8 comments:

  1. 1
    Erik says:

    Not sure why nobody posted here yet? Maybe they have other things to do than troll software people online? Well I don’t!

    The most interesting thing about this data set is that KC inventory was lower in 2014 than in 2013 in September. Not that many trustee sales coming down the pike either. Low inventory + reduced trustee sales = higher housing prices. I think it is likely we could see a 10% increase in KC housing prices based on that data. We like to talk about what could happen. More specifically we talk about how interest rates could go up. The fact is they haven’t and inventory is shrinking while there are less distressed sales. Even if interest rates notch up a little this year, housing prices are being bolstered by low inventory and the lack of distressed houses.

    I am still probably gonna hold onto my little slice of heaven for a couple years. I hate paying uncle sam because I worked hard. This remodel should be finished before 2015. After my remodel is complete, I will kick back with a fat cigar and troll on this website for a year and a half while i look for my next remodel.

  2. 2
    Mike says:

    RE: Erik @ 1 – Just a year ago you were predicting a 40% decline by sometime in 2015, now you’re saying 10% gain. That’s a 50% difference. I’m under the impression that the singular data point you use in these predictions is “what outcome would be better for Erik” not any actual understanding of the market forces at work.

  3. 3

    RE: Mike @ 2

    Yes Mike

    But give Erik some slack too, what real estate pundit predicted the ups and downs of the real estate market correctly, especially 2007….to my recollection it was only Dr Doom that did back then. We’re all guessing at vague swirling tea leaves….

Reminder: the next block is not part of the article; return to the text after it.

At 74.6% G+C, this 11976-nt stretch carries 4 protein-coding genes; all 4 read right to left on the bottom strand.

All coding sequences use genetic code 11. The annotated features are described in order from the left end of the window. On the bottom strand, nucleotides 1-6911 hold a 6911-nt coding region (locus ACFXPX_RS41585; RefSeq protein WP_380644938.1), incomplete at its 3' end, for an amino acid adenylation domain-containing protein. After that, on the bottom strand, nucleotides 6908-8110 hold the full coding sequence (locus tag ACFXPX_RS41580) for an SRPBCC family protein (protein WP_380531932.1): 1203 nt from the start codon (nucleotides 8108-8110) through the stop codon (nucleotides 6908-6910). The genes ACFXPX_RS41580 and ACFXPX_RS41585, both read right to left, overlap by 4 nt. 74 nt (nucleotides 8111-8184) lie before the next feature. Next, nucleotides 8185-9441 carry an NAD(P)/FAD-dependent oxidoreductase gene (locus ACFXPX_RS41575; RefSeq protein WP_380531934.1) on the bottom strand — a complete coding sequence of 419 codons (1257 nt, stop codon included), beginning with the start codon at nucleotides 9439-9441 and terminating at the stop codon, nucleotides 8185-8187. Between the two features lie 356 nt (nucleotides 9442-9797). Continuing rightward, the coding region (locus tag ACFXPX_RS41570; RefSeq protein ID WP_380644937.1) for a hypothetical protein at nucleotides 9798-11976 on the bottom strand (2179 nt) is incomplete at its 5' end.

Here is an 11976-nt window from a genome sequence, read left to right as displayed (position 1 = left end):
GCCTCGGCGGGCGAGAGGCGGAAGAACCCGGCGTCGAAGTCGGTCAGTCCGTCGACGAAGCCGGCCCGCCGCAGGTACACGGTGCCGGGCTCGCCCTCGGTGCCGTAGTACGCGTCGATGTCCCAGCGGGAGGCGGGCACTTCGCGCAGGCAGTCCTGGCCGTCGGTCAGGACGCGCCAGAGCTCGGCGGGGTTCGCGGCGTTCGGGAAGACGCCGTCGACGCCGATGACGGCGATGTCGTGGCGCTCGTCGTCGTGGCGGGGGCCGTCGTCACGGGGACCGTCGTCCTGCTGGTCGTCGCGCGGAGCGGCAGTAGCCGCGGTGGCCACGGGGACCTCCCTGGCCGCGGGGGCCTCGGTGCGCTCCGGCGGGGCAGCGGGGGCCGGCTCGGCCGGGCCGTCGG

4. 4

    By Mike @ 2:

    RE: Erik @ 1 -I’m under the impression that the singular data point you use in these predictions is “what outcome would be better for Erik” . . . ..

    Ding, ding, ding, ding. We have a winner.

    Unfortunately that is very common, not only among amateurs, but also professionals. And in many different industries.

  5. 5
    wreckingbull says:

    RE: Mike @ 2 – Oh no, now you have really done it. Prepare for the ‘dummy’ bomb to get dropped on you. If you experience a slight twinge of nostalgia from the 3rd-grade elementary school playground, you will be forgiven.

  6. 6
    js says:

    > Year-over-year inventory flipped from increases to decreases, as it usually does this time of year.

    Can you explain this comment in more detail? I understand inventory usually decreases this time of year, but why would year-over-year inventory decrease seasonally?

  7. 7
    The Tim says:

    RE: js @ 6 – Yes, the explanation is that I was sick and a little out of it yesterday, and I typed “year-over-year” there when I meant to type “month-over-month.” I’ve fixed the post. Thanks.

  8. 8
    Mike says:

    RE: softwarengineer @ 3 – SInce you asked, Bill McBride and his co-blogger Doris Dungey

    http://www.calculatedriskblog.com/

    Ivy Zelman

    https://www.zelmanassociates.com/

    I started reading their research in 2005.